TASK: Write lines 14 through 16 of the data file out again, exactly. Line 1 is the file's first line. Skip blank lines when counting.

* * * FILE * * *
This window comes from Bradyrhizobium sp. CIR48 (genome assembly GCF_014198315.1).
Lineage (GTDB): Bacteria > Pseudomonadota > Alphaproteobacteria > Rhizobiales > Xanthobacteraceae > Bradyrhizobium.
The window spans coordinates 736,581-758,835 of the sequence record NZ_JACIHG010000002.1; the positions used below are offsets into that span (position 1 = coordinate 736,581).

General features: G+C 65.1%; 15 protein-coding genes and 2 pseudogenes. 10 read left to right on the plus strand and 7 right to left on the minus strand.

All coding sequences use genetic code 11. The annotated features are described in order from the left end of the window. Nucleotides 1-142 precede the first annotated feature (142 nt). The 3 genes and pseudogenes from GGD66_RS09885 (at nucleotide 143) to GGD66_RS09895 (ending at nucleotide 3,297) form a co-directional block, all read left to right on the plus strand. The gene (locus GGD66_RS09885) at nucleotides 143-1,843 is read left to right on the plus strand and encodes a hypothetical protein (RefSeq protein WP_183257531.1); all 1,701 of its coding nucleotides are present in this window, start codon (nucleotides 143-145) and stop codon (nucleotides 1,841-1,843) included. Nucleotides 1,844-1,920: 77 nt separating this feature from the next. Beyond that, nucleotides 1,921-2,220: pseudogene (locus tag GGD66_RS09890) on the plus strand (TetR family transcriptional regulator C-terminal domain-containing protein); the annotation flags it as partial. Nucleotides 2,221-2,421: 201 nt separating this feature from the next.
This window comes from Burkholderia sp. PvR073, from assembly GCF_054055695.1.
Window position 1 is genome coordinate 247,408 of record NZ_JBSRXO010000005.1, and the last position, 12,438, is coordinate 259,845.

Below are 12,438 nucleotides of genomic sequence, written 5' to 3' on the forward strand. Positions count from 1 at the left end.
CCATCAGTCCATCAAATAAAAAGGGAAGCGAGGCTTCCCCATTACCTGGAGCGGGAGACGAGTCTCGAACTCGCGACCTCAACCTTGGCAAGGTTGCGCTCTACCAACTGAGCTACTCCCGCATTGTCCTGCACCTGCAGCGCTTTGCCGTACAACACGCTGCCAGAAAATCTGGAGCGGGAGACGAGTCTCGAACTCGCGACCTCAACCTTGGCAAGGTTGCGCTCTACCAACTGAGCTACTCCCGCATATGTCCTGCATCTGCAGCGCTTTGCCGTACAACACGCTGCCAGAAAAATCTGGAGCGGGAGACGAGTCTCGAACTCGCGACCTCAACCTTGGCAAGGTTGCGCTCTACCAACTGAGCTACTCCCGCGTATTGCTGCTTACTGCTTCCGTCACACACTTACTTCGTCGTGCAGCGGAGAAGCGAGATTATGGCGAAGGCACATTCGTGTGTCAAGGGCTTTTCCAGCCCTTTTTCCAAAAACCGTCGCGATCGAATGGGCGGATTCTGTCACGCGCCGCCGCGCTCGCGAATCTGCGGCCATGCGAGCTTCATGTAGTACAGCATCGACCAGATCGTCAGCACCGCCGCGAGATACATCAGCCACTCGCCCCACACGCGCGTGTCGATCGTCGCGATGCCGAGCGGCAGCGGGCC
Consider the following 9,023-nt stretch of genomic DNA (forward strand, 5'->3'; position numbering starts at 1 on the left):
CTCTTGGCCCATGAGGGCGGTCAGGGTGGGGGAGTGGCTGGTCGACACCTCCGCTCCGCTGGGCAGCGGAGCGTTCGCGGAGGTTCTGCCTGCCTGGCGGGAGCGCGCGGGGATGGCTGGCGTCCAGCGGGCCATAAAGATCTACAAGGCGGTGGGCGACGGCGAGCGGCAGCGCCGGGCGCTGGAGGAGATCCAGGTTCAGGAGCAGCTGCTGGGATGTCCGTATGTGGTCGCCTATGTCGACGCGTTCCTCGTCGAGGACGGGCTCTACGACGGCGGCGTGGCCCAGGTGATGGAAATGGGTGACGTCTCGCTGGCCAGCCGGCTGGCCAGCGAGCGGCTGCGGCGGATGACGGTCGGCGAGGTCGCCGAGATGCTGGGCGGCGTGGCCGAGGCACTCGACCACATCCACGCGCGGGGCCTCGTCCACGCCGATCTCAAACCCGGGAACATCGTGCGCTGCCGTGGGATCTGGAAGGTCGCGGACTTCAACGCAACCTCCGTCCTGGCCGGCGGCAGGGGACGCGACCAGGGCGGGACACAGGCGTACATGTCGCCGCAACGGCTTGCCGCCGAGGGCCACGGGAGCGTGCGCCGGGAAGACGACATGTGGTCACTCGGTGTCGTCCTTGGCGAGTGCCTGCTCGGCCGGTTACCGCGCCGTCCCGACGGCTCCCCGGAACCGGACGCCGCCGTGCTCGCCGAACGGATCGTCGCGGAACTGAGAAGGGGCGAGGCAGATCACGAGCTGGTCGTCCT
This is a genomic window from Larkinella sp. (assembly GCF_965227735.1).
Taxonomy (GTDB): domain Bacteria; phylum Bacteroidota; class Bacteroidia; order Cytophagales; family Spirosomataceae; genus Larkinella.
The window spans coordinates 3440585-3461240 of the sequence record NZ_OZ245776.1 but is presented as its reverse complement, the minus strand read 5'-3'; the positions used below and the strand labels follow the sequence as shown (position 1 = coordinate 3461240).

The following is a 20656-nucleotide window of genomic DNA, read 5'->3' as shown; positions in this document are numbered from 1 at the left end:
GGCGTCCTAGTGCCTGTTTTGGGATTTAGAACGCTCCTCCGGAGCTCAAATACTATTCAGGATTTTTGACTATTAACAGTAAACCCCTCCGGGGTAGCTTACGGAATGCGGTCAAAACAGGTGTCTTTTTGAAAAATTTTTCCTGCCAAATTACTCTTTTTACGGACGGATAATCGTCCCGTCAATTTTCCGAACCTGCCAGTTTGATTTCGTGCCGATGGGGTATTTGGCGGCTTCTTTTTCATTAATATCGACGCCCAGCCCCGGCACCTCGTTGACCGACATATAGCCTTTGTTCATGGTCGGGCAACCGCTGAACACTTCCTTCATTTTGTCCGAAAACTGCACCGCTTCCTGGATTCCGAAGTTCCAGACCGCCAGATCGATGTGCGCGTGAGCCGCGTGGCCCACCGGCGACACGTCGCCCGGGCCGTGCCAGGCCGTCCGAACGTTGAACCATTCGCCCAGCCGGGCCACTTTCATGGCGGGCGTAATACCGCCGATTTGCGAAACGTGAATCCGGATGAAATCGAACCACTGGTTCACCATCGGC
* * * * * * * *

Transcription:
The window spans coordinates 3440585-3461240 of the sequence record NZ_OZ245776.1 but is presented as its reverse complement, the minus strand read 5'-3'; the positions used below and the strand labels follow the sequence as shown (position 1 = coordinate 3461240).

The following is a 20656-nucleotide window of genomic DNA, read 5'->3' as shown; positions in this document are numbered from 1 at the left end:
GGCGTCCTAGTGCCTGTTTTGGGATTTAGAACGCTCCTCCGGAGCTCAAATACTATTCAGGATTTTTGACTATTAACAGTAAACCCCTCCGGGGTAGCTTACGGAATGCGGTCAAAACAGGTGTCTTTTTGAAAAATTTTTCCTGCCAAATTACTCTTTTTACGGACGGATAATCGTCCCGTCAATTTTCCGAACCTGCCAGTTTGATTTCGTGCCGATGGGGTATTTGGCGGCTTCTTTTTCATTAATATCGACGCCCAGCCCCGGCACCTCGTTGACCGACATATAGCCTTTGTTCATGGTCGGGCAACCGCTGAACACTTCCTTCATTTTGTCCGAAAACTGCACCGCTTCCTGGATTCCGAAGTTCCAGACCGCCAGATCGATGTGCGCGTGAGCCGCGTGGCCCACCGGCGACACGTCGCCCGGGCCGTGCCAGGCCGTCCGAACGTTGAACCATTCGCCCAGCCGGGCCACTTTCATGGCGGGCGTAATACCGCCGATTTGCGAAACGTGAATCCGGATGAAATCGAACCACTGGTTCACCATCGGC